fifteen miles back to Spring Valley would be best with company instead of trying to go it alone. Although the gravel has been left behind, it’s still been a long day and we frequently find ourselves slowing up to catch our breath or ease our aches. We pass a few others bravely making their way back solo or with other small groups. Disappointment crosses the faces of a few, but only for a moment. Like throwing yourself headlong into any new endeavor, you might not make it but you can be proud of how far you did go. We three pull into town and head straight to the showers. I meet back up with two of my teammates who tell me that our last, Ben has found his second wind and is finishing. After a recovery meal of A&W, I take the Subaru and go to pick him up. His bike sits outside the high school gymnasium, the exact color of the roads he’s just spent the last nine hours on. We get him cleaned up and check out the Almanzo Market. Unfortunately, it’s long past the time most were through to have completed and so the vendors have almost all cleared out. Skogen and his army of volunteers, though, are still milling around waiting for riders to come in. Each and every one gets a handshake and a pat on the back from Skogen himself. He’ll end up waiting there for the last few riders till late into the evening. One of the classiest promoters I’ve ever met, and his actions back it up.
It’s the Tuesday after and I’ve finally gotten the time to clean out the bike. A bottom bracket has been sacrificed, as well as a few other small items. The gravel dust seeps into every crevice and takes time to evacuate properly. As I clean it off the only thought on my mind is the beauty of the route. It’s a side of my home I’ve never seen before—a side that was worth discovering. I look down at my phone and see I’ve received a text from one of my teammates replying to my insistence that we go down and ride those same roads to enjoy them with less epic conditions. He agrees wholeheartedly.
I take the fork off and find a good amount of gravel dust in the headtube. Another bearing shot.
them together in a way that would encourage more people to come out. I was seeing more and more riders coming out to the race who otherwise wouldn’t. None of these are novel ideas really, the gravel racing is something unique to this part of the country, but it’s been around forever. The people are coming out for a race that’s completely free from fees and licenses. The only thing that we ask is that you are self-supported and that you don’t take help from any outside source. Basically it’s, “Here are your directions, I’ll see you at the finish line.”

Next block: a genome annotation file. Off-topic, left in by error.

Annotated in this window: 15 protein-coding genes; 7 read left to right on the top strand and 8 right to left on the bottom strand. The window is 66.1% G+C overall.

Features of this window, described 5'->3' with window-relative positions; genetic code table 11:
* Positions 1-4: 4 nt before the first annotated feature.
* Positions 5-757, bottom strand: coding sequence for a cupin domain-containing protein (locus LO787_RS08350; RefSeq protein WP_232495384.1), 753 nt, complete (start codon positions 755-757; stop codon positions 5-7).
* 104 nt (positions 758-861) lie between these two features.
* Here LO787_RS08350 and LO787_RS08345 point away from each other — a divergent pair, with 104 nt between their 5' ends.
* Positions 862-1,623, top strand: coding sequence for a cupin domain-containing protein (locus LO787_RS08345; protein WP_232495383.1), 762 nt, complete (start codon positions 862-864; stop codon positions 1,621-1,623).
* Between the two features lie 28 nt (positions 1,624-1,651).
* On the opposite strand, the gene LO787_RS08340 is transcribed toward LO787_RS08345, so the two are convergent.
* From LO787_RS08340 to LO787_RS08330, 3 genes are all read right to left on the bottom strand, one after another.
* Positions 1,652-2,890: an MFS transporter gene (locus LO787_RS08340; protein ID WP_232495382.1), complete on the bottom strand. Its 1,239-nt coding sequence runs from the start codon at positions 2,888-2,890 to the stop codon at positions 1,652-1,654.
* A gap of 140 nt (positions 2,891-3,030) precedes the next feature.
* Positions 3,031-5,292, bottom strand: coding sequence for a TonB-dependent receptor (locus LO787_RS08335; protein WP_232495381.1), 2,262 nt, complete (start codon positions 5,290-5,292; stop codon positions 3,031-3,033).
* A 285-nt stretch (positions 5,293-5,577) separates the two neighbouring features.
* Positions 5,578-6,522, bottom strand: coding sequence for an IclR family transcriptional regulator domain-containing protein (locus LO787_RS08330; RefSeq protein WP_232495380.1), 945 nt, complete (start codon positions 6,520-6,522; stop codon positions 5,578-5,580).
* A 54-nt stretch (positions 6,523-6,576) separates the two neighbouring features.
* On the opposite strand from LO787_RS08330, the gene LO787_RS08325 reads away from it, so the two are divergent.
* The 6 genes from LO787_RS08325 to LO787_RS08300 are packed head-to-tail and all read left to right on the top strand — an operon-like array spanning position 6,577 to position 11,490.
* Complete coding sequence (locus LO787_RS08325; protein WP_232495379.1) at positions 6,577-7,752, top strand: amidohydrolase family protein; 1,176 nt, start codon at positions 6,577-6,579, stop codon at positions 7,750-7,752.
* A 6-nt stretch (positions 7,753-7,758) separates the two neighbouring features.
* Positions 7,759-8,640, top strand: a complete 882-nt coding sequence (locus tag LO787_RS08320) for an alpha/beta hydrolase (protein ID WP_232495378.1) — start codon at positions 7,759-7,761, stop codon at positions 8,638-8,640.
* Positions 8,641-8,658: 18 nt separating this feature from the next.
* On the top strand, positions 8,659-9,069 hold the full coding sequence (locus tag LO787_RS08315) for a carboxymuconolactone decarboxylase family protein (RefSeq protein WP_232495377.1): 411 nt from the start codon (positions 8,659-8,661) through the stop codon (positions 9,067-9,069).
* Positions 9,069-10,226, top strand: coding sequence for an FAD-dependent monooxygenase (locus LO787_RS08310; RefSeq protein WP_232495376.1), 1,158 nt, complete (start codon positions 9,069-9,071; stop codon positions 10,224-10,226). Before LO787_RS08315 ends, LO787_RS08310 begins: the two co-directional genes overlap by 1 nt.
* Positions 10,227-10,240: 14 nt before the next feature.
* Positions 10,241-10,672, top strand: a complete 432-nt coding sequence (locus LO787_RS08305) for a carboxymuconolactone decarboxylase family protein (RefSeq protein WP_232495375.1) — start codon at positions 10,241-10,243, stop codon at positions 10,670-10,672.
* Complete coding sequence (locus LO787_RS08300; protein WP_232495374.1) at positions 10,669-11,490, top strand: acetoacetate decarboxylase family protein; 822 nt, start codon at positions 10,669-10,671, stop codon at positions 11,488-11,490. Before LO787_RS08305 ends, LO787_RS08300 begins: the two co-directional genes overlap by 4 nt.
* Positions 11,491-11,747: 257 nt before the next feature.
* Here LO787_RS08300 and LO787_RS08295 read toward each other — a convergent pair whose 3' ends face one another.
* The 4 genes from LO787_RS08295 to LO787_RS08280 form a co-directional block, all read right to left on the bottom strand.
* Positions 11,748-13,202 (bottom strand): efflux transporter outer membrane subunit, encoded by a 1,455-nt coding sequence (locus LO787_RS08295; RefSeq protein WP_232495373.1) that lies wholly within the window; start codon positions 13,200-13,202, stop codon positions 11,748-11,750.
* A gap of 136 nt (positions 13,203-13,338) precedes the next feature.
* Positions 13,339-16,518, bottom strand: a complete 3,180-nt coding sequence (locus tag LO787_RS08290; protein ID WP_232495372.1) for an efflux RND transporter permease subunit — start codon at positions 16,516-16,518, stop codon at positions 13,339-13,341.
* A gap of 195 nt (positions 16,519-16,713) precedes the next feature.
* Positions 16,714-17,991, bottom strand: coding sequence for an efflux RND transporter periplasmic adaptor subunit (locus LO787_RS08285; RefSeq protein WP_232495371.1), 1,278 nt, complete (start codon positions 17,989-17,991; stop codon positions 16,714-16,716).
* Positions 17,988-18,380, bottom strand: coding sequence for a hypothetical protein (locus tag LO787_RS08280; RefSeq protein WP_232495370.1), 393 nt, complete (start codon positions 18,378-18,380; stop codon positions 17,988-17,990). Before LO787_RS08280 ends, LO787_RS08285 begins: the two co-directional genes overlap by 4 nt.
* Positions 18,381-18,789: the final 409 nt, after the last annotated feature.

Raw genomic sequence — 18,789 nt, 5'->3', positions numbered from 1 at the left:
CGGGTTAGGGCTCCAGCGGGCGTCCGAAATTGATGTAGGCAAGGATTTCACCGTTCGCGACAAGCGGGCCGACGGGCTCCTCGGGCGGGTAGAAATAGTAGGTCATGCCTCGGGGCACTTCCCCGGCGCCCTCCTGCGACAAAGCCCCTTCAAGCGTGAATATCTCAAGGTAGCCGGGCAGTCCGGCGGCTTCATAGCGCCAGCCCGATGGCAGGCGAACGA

AS: What is spirit of the Almanzo? Not necessarily just the Almanzo, but all of the AGRS races—what makes them so special?
CS: I don’t know what it is, honestly. Having been to other [more formal] races I think when you can take away the expectations from anything in life it allows everyone to enter in the same place and find common ground.
AS: What do you think the impact of an event like the Almanzo is?
CS: Part of me likes to believe that we’re changing the way people race bicycles, but the other part realizes that people have been racing in the more traditional way for a long time and that’s not going anywhere. I tell you what—there’s a lot of money in promotion, and a lot of money is paid to people who promote events, but I don’t think you get with those events what you can get at Almanzo. I’d love to make money at it, but I will make my money any way I have to so that I can get more people on bikes and experiencing that thrill of being apart of something that’s, fucking, pretty amazing.